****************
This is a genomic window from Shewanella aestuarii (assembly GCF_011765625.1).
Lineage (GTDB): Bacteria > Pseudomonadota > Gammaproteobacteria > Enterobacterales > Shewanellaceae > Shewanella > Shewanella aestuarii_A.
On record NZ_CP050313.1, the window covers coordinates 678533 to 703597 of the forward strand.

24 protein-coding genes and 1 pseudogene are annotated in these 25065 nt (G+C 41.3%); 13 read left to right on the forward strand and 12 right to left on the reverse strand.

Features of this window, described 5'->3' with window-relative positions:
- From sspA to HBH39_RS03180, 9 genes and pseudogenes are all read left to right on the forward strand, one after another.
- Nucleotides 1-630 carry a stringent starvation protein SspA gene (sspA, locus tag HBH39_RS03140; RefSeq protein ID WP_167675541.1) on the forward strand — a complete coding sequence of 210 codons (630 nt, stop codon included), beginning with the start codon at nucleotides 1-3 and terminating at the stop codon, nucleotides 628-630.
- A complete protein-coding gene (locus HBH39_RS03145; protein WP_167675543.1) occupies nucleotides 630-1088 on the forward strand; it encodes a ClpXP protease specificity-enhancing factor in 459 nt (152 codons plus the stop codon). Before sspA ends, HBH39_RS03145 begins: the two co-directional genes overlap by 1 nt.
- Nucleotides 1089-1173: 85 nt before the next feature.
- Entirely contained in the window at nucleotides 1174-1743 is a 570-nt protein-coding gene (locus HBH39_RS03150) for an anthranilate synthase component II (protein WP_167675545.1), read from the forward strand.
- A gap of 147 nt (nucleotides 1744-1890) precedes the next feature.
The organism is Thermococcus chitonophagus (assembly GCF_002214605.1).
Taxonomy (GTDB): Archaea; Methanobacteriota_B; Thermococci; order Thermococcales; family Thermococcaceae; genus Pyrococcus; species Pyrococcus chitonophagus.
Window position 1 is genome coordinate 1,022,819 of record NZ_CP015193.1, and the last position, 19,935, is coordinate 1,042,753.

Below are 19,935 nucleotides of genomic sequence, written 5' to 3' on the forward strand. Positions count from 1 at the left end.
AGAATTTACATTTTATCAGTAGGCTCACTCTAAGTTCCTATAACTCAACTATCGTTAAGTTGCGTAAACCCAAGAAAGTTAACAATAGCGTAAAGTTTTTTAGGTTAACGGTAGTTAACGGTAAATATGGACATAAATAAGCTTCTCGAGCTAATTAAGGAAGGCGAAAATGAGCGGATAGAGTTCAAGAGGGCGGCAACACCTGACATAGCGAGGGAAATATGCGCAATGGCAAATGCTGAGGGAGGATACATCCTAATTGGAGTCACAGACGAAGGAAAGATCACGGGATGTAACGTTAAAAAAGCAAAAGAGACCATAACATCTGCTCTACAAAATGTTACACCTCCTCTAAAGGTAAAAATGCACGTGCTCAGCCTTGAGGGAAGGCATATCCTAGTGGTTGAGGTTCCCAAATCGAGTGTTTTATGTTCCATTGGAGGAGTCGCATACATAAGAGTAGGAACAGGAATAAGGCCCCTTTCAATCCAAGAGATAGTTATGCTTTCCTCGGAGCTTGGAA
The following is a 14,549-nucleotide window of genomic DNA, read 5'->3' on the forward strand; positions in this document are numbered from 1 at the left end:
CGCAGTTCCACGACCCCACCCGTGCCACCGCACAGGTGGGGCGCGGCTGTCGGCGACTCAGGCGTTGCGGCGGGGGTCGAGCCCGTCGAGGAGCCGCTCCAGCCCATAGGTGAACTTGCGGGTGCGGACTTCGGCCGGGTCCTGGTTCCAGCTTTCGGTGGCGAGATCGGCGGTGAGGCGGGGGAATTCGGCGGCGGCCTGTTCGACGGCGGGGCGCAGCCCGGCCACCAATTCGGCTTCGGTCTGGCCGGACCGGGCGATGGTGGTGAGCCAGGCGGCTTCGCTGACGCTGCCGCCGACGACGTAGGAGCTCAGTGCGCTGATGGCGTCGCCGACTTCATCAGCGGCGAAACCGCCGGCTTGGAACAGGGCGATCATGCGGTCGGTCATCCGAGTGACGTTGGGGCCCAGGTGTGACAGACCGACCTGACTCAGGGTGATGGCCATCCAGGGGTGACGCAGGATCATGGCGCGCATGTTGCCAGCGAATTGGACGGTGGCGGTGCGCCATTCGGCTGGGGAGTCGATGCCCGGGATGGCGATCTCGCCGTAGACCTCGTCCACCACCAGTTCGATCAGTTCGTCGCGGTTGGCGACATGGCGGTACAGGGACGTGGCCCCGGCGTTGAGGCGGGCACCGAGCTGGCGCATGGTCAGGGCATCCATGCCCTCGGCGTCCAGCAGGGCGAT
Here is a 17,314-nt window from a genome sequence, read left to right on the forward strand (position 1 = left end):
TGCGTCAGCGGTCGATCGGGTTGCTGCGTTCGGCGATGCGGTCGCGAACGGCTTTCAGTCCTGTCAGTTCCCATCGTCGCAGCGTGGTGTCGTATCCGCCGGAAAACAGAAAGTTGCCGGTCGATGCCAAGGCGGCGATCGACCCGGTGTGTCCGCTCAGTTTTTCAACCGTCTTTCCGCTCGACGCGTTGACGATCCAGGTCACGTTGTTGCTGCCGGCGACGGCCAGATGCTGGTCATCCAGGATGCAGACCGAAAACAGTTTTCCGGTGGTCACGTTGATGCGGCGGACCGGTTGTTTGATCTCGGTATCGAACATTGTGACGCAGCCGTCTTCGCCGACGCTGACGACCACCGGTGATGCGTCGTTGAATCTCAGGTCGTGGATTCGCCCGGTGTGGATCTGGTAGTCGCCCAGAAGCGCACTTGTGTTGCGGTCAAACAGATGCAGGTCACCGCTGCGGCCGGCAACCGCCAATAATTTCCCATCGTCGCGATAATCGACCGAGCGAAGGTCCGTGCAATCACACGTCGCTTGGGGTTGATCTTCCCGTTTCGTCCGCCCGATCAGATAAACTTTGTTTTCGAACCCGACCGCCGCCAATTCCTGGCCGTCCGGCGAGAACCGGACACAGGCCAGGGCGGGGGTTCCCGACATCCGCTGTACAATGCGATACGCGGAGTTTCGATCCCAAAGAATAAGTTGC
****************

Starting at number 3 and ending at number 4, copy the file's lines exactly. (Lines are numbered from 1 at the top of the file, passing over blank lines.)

On record NZ_CP050313.1, the window covers coordinates 678533 to 703597 of the forward strand.

24 protein-coding genes and 1 pseudogene are annotated in these 25065 nt (G+C 41.3%); 13 read left to right on the forward strand and 12 right to left on the reverse strand.